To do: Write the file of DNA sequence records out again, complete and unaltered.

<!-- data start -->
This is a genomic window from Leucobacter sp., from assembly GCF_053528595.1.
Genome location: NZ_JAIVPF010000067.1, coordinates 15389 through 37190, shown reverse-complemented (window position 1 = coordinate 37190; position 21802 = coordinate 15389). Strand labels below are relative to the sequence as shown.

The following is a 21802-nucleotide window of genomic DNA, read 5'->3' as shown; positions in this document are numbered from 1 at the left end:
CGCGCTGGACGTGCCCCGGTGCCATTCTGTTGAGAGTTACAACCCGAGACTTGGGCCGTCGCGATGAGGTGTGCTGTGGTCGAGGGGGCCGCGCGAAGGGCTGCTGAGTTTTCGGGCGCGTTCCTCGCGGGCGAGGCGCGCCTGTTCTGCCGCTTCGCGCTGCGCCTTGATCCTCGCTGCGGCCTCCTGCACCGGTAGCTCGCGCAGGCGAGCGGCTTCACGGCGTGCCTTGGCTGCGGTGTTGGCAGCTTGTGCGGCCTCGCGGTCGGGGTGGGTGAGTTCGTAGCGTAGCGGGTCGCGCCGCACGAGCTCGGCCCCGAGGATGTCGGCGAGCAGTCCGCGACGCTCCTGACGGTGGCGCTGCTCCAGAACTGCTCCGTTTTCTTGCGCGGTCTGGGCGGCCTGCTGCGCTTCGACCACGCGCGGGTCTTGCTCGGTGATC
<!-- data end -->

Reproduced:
This is a genomic window from Leucobacter sp., from assembly GCF_053528595.1.
Genome location: NZ_JAIVPF010000067.1, coordinates 15389 through 37190, shown reverse-complemented (window position 1 = coordinate 37190; position 21802 = coordinate 15389). Strand labels below are relative to the sequence as shown.

The following is a 21802-nucleotide window of genomic DNA, read 5'->3' as shown; positions in this document are numbered from 1 at the left end:
CGCGCTGGACGTGCCCCGGTGCCATTCTGTTGAGAGTTACAACCCGAGACTTGGGCCGTCGCGATGAGGTGTGCTGTGGTCGAGGGGGCCGCGCGAAGGGCTGCTGAGTTTTCGGGCGCGTTCCTCGCGGGCGAGGCGCGCCTGTTCTGCCGCTTCGCGCTGCGCCTTGATCCTCGCTGCGGCCTCCTGCACCGGTAGCTCGCGCAGGCGAGCGGCTTCACGGCGTGCCTTGGCTGCGGTGTTGGCAGCTTGTGCGGCCTCGCGGTCGGGGTGGGTGAGTTCGTAGCGTAGCGGGTCGCGCCGCACGAGCTCGGCCCCGAGGATGTCGGCGAGCAGTCCGCGACGCTCCTGACGGTGGCGCTGCTCCAGAACTGCTCCGTTTTCTTGCGCGGTCTGGGCGGCCTGCTGCGCTTCGACCACGCGCGGGTCTTGCTCGGTGATC